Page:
In the previous section, we have seen that different financing policies can have different value implications. The purpose of this section is to understand how firms can actually adjust their capital structure and which step in the process is responsible for the value effect. To be able to study the financing effect in isolation, we maintain the assumption that the firm in question does not adjust its operating activities and merely rearranges how these activities are financed.
We start by looking at the announcement effects of leveraged recapitalizations: How does the market react if the firm announces a change in its financing policy? We learn how to assess the change in the debt tax shield (DTS) at the time of the announcement and how this affects the firm's valuation.
Next, we investigate whether it matters how the firm distributes cash to its shareholders. We consider dividend payments and share repurchases and see that the distribution decision itself has no effect on the overall shareholder value.
Many mature firms hold considerable amounts of excess cash on their balance sheets. We discuss how to adjust the preceding approach to understand the tax penalty of excess cash and how and why distributing excess cash could increase firm value.
Finally, we look into the relevance of Earnings per Share (EPS) as a performance metric and valuation input. Many practitioners look at EPS when assessing the attractiveness of a firm as an investment target. We show that EPS is not a value indicator and that it is in fact easy to create a simple corporate transaction that improves EPS but destroys value.Text and media areas: 2 Book: 1 Quiz: 1 File: 1
The preceding sections have looked in great detail at the tax implications of financing decisions. In what follows, we focus on other "side-effects" of financing decisions and show that these other side-effects might often be at least as relevant than the direct tax implications. The purpose of this section is to take a closer look at the incentive and valuation implications of debt financing.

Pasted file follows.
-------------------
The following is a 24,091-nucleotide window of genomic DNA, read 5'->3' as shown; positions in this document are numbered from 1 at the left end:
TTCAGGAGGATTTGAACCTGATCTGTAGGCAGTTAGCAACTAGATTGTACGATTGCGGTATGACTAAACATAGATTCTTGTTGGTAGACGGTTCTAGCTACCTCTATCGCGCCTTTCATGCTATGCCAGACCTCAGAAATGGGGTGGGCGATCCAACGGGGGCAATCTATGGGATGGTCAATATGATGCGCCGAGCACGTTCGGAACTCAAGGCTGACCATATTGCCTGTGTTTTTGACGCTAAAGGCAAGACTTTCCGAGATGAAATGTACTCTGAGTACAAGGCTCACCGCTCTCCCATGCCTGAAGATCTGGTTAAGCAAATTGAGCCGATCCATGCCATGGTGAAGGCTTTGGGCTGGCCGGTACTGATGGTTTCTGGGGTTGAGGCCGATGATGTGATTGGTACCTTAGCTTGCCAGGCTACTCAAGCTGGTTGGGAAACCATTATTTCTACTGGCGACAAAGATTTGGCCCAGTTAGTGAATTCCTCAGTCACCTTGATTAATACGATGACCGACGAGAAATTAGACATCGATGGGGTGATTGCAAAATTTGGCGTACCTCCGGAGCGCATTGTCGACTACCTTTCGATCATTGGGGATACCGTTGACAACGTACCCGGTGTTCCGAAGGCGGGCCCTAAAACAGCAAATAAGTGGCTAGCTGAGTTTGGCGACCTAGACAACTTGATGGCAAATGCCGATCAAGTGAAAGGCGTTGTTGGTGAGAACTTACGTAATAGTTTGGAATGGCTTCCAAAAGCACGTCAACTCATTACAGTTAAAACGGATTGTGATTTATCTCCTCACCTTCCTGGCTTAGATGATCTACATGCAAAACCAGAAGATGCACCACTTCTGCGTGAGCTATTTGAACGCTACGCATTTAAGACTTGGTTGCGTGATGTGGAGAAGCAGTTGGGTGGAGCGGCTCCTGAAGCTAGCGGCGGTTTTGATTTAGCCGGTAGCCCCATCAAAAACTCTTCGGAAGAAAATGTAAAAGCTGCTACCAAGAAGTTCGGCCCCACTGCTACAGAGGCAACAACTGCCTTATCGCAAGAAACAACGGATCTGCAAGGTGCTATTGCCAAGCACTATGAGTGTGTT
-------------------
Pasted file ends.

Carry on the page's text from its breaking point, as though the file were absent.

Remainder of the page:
To better understand how debt financing affects the incentives of the involved parties, it makes sense to compare the key characteristics of the payoffs to debt and equity. This is how we start. One of the most direct implications is that debtholders are risk averse whereas (high) leverage gives shareholders an incentive to increase the riskiness of the firm. In the extreme, shareholders are better off when the firm pursues a high-risk project that distroys value, on average. This is the so-called asset substitution problem. We consider other typical incentive problems that (too much) debt can bring about, including the reluctance to invest (underinvestment problem) or the preference for short-term projects, and we discuss how debt contracts typically try to address these problems.
Understanding the payoffs to debt and equity is also helpful for the valuation of these claim. In the second part of this section, we introduce the so-called Merton model, which decomposes the overall value of the firm into a debt value and an equity value using option pricing. A valuable side effect of this model is that it allows us to estimate the market-implied probability of default as well as the expected loss in default, among other things.Text and media areas: 2 Book: 1 Quiz: 1 File: 1
In this last section of the module, we conclude the discussion of the debt-equity trade-off. We start by discussing possible additional costs and benefits of debt financing, namely:
Then we turn to the question of how these considerations shape the optimal financing policy. To this end, we discuss the two most important theories of capital structure, namely the Pecking-Order Theory as well as the Trade-off Theory. We conclude the section with an illustration of how we can use Monte Carlo Simulation to determine a firm's optimal leverage range.Text and media area: 1 Book: 1 Quiz: 1